US President Joe Biden said Monday that the U.S. will share an additional 20 million doses of coronavirus vaccines with the world in the coming six weeks as domestic demand for shots drops and global disparities in distribution have grown more evident, AP reports.
The doses will come from existing production of Pfizer, Moderna or Johnson & Johnson vaccine stocks, marking the first time that U.S.-controlled doses of vaccines authorized for use in the country will be shared overseas. It will boost the global vaccine sharing commitment from the U.S. to 80 million.
“We know America will never be fully safe until the pandemic that’s raging globally is under control,” Biden said at the White House.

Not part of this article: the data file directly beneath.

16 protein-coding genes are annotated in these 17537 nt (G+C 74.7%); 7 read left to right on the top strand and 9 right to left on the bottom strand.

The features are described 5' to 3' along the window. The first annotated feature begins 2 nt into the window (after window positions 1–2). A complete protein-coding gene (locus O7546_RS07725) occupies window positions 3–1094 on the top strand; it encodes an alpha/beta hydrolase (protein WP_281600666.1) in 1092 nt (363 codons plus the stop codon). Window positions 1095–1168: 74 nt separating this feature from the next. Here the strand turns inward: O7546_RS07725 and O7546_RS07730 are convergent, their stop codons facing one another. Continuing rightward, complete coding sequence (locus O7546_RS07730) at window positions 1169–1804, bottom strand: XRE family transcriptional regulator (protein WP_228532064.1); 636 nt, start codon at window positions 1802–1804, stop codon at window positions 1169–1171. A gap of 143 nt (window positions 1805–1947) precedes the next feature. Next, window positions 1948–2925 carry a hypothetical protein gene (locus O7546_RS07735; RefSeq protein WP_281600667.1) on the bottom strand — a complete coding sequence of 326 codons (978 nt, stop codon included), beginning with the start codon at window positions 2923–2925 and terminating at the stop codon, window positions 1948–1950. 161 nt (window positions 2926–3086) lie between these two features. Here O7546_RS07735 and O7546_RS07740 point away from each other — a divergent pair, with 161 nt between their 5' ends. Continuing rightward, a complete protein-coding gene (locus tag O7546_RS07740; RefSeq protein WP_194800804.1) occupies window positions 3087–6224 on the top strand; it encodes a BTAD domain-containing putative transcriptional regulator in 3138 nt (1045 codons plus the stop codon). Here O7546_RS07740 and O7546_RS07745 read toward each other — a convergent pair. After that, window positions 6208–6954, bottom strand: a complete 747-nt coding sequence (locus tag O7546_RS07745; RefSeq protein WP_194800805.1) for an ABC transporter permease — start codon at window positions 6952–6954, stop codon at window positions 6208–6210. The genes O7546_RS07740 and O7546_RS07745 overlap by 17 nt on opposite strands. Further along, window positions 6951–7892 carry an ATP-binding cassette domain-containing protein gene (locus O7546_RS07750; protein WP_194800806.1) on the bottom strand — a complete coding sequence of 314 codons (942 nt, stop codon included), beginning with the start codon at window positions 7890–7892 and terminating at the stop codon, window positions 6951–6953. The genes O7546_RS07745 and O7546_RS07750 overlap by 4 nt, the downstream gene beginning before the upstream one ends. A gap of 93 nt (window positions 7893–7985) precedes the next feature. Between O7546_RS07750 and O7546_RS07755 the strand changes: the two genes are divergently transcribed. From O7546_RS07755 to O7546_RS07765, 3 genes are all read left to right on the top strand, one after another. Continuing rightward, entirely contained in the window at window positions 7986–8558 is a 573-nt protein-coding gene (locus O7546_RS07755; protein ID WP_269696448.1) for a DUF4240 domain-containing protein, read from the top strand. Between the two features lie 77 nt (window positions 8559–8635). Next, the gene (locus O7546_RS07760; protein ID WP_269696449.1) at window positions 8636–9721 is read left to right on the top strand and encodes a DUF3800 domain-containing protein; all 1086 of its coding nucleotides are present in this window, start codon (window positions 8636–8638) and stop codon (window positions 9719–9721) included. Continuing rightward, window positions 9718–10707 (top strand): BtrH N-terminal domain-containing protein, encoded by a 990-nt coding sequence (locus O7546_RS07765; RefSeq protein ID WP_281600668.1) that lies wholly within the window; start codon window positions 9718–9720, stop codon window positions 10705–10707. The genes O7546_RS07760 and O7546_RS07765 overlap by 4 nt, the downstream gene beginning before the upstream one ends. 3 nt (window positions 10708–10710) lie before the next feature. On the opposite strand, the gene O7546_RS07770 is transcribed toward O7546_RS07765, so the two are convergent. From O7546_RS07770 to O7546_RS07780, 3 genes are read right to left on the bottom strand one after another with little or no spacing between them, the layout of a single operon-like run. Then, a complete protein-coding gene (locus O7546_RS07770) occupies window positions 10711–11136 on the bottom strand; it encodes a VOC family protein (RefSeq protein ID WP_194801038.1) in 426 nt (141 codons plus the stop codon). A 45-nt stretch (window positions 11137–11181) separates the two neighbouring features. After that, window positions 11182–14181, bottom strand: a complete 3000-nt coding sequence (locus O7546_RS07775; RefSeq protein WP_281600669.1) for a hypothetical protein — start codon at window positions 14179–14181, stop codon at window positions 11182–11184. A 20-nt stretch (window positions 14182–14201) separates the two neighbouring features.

The announcement comes on top of the Biden’s administration’s previous commitment to share about 60 million doses of the AstraZeneca vaccine, which is not yet authorized for use in the U.S., by the end of June. The AstraZeneca doses will be available to ship once they clear a safety review by the Food and Drug Administration.
Biden also tapped coronavirus coordinator Jeff Zients to lead the administration’s efforts to share doses with the world.
“Our nation’s going to be the arsenal of vaccines for the rest of the world,” Biden said. He added that, compared to other countries like Russia and China that have sought to leverage their domestically produced doses, “we will not use our vaccines to secure favors from other countries.”
The Biden administration hasn’t yet said how the new commitment of vaccines will be shared or which countries will receive them.
To date, the U.S. has shared about 4.5 million doses of AstraZeneca vaccine with Canada and Mexico. Additional doses of the Pfizer vaccine manufactured in the U.S. have begun to be exported as the company has met its initial contract commitments to the federal government.